LIVE FROM GANADO CHAPTER - 06.02.2020

Posted by Navajo Nation President Jonathan Nez and Vice President Myron Lizer on Tuesday, June 2, 2020
Navajo Nation President Jonathan Nez and Vice President Myron Lizer: Distribution at Ganado Chapter - June 2, 2020

COVID-19 in Arizona: Navajo Nation sees a spike in cases

Cronkite News

PHOENIX – Despite promising trends last week, the Navajo Department of Health reported a spike in COVID-19 cases Monday, with 98 new cases and five additional deaths.

As of Sunday, the total number of deaths on the Navajo Nation reservation was 246. Officials said 5,348 cases of COVID-19 have been confirmed, and they estimated 1,840 people have recovered.

“During this difficult time, we ask our citizens to practice preventive measures to minimize COVID-19 exposure,” Navajo Nation Vice President Myron Lizer said in a statement. In addition to urging tribal members to disinfect items that come into their homes, wear masks and use hand sanitizer, Lizer said, “Remember to maintain a distance of at least six feet from others and allow elders and others at high risk of severe illness to move up in shopping lines to lessen their exposure of COVID-19.”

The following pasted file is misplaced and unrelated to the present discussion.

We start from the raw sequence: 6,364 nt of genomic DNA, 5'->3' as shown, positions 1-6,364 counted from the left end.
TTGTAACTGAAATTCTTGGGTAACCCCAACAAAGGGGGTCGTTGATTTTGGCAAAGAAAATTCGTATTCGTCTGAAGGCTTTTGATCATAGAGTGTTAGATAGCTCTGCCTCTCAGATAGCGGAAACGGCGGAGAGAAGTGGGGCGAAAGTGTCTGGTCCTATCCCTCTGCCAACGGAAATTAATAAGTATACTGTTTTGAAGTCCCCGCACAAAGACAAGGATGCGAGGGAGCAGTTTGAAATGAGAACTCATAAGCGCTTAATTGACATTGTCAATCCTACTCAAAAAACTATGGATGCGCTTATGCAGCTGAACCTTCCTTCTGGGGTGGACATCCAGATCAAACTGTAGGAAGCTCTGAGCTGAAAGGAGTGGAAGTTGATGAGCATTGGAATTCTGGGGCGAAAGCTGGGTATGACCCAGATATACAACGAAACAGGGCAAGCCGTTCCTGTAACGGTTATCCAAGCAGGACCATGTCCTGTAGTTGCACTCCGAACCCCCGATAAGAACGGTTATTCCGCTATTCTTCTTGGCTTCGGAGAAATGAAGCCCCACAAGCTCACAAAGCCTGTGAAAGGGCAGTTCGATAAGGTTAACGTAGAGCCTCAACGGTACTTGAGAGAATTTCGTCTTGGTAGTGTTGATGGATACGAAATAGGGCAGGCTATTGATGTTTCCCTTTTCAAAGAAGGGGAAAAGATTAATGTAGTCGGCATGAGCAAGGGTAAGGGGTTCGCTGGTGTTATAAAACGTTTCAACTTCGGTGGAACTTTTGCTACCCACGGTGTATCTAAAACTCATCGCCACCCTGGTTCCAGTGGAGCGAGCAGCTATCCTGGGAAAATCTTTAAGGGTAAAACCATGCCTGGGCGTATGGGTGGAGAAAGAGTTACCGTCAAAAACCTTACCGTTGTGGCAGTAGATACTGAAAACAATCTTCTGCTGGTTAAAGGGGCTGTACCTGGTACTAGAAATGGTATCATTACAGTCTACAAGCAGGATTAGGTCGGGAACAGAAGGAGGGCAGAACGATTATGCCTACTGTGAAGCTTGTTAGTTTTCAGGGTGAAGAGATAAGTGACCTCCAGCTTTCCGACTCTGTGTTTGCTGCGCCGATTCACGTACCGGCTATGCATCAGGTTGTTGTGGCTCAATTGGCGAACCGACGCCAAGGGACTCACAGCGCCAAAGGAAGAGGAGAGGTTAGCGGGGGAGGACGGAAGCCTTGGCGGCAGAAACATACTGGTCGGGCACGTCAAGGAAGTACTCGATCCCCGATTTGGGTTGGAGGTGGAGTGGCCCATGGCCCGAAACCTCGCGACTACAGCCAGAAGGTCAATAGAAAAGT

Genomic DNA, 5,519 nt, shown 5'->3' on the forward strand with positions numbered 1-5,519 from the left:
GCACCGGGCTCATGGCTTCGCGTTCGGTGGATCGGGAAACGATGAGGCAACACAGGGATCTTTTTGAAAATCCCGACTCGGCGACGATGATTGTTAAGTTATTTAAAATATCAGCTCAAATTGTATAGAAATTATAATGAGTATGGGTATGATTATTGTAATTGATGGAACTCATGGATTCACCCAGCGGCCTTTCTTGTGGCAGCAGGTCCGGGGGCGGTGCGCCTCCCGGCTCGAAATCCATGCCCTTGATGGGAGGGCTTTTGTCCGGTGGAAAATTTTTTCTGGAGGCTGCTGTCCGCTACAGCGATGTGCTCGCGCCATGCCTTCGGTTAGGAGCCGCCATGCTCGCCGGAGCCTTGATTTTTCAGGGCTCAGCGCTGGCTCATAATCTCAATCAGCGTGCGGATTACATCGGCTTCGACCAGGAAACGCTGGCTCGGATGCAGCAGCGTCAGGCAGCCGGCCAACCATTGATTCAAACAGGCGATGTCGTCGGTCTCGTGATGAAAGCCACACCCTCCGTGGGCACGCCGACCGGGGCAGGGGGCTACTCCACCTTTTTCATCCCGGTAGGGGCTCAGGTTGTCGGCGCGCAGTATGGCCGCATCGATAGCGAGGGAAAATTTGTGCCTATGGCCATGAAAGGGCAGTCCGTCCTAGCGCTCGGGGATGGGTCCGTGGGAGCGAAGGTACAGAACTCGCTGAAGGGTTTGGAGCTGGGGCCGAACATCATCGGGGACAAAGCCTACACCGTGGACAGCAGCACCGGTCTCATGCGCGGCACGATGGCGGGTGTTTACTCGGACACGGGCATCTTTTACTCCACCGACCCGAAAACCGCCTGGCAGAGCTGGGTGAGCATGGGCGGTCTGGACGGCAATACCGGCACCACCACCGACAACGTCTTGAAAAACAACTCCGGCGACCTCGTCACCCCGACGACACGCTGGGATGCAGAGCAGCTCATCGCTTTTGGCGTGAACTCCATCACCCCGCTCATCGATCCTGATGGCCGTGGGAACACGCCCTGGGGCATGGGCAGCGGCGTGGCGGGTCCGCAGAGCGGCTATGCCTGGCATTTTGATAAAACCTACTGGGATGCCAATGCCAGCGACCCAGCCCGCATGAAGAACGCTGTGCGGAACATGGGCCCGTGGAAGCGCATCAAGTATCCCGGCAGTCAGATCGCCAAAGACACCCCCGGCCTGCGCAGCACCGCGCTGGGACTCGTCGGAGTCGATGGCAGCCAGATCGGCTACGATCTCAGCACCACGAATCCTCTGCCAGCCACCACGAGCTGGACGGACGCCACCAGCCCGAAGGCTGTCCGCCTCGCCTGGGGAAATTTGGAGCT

Navajo leaders urged tribal members to stay diligent because Operation First of the Month, a program in partnership with Basha’s food stores that allows elderly Navajo to shop safely when their monthly benefit checks arrive, is in effect.

Last week, Navajo leaders had expressed concern of a potential spike in COVID-19 cases after the reopening of cities bordering the reservation, which covers parts of three states, Cronkite News reported. Before May 31, the Navajo Nation’s infection curve had been flattening.

As of June 1, the Arizona Department of Health Services reported 20,123 total cases of COVID-19 and 917 deaths in the state. It said 321,926 tests for COVID-19 have been completed as of June 1 in public and private labs in Arizona, and 5.6% of tests have come back positive for the virus.

For more stories from Cronkite News, visit cronkitenews.azpbs.org.


Note: This story originally appeared on Cronkite News and is published via a Creative Commons license. Cronkite News is produced by the Walter Cronkite School of Journalism and Mass Communication at Arizona State University.

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